The cast in The Sun is Also a Star is rathe small, but is lead by a young talent pair that ultimately acts as the centerpiece / main focal point of the feature. Naturally, I’m talking about actress Yara Shahidi (Blackish and Alex Cross) and Charles Melton (Riverdale and American Horror Story), who play main characters Natasha Kingsley and Daniel Bae. These two are the primary focus on the movie and do lend credence to the ultimate shaping of the narrative, following the angst, pitfalls and overall romance between these two. What also helps that both Shahidi and Melton have a good on-screen chemistry with each other. It’s not the absolute best, but it definitely works and its clear to see that they had a good time with each other. The problem about these two is the simple fact that I really didn’t care about the characters of Natasha and Daniel. The character inner workings for Natasha and Daniel are simplistic and almost cookie cutter caricatures of the YA / Teen genre. There are a few differences that set them apart from the commonplace archetype young adolescent characters, but it’s really hard to care about their respective characters, despite the acting talents behind them. However, those cheesy dialogue lines that mentioned earlier come into play here, with these characters spouting out lines that come off as eye-rolling (again, Hollywood’s portrayal of young love). To me, I blame the shaping of the dialogue for the film’s script. In the end, both Shahidi and Melton give what they can in the movie, but the film never fully makes “buy into” their characters of Natasha and Daniel upon their initial setup and storyboard premise…. which is really disappointing.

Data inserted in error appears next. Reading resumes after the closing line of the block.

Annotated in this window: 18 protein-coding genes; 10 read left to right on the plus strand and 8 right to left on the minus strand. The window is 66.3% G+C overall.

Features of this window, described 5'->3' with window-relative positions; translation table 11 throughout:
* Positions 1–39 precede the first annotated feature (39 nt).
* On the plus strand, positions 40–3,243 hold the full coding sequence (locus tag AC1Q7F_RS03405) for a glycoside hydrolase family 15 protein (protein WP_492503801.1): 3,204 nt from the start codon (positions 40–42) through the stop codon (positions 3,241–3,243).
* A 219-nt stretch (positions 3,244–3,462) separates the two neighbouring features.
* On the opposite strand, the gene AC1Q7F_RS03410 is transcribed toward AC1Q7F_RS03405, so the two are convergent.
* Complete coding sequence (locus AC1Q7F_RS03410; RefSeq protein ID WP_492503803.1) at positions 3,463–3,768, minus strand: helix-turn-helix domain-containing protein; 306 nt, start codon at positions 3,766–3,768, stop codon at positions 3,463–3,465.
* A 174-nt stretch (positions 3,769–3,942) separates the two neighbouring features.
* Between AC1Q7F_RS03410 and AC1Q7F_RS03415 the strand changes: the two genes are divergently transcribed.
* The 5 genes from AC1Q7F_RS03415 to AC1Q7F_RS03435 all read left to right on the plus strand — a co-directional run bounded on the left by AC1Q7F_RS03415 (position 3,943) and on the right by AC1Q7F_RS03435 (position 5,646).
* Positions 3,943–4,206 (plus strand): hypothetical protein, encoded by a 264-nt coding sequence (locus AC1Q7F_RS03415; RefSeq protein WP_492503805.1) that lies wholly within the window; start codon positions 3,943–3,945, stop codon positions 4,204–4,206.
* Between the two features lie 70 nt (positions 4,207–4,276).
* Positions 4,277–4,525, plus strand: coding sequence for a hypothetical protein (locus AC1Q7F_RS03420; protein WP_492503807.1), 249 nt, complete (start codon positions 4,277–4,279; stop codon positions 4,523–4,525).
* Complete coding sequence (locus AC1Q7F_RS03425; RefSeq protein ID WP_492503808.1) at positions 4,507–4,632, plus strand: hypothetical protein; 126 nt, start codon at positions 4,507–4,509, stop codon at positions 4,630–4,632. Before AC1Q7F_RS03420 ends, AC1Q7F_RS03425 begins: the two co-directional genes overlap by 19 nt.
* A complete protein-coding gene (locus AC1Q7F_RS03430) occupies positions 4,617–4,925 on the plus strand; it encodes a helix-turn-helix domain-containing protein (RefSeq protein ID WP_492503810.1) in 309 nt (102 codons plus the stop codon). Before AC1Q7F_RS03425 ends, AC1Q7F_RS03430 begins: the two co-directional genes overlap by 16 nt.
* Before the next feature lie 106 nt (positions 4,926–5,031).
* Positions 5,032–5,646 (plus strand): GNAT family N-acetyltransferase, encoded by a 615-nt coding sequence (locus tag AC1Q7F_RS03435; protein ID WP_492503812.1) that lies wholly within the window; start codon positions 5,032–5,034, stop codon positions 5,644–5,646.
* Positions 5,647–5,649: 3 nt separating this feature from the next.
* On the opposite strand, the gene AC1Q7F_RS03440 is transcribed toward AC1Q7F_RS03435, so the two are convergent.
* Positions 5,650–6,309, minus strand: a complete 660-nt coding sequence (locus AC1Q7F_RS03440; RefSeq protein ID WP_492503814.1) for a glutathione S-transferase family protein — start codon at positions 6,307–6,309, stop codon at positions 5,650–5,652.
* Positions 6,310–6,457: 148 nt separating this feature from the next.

With the movie focusing primarily on the characters of Natasha and Daniel, The Sun is Also a Star doesn’t really make time for any supporting players (be it large or small). Of course, there are some, but don’t amount to much. The only really seasoned acting veteran of the feature is actor John Leguizamo (Romeo + Juliet and Moulin Rouge!), who plays the minor character role of Jeremy Martinez, a lawyer who Natasha desperately wants to look over he family’s immigration case. In truth, Leguizamo’s performance in the film is probably the best, but his character role is minimal, which is disappointing. The rest of the cast, including actor Camrus Johnson (The Cobblestone Corridor and Safe Spaces), actor Gbenga Akinnagbe (Edge of Darkness and The Taking of Pelham 123) as Natasha’s father Samuel Kingsley, actress Miriam A. Hyman (Blue Bloods and The Rookie) as Natasha’s mother Patricia Kingsley, actor Jake Choi (Single Parents and Steel Wull: Cyber Ninja) as Daniel’s brother Charlie Bae, actor Keong Sim (Olympus Has Fallen and Glee) and actress Cathy Shim (True Colors and Oishi: Demon Hunter) as Daniel’s parents, Dae Hyun Bae and Min Soo Bae, are just very minor characters that really don’t amount to anything (character-wise) beyond adding comfort / trouble for the movie’s two main characters. The acting talents of these individuals are fine, but never really leave a lasting impact on the feature nor on the story, especially considering most of these characters offer plight / conflict within the lives of our two star-crossed lovers.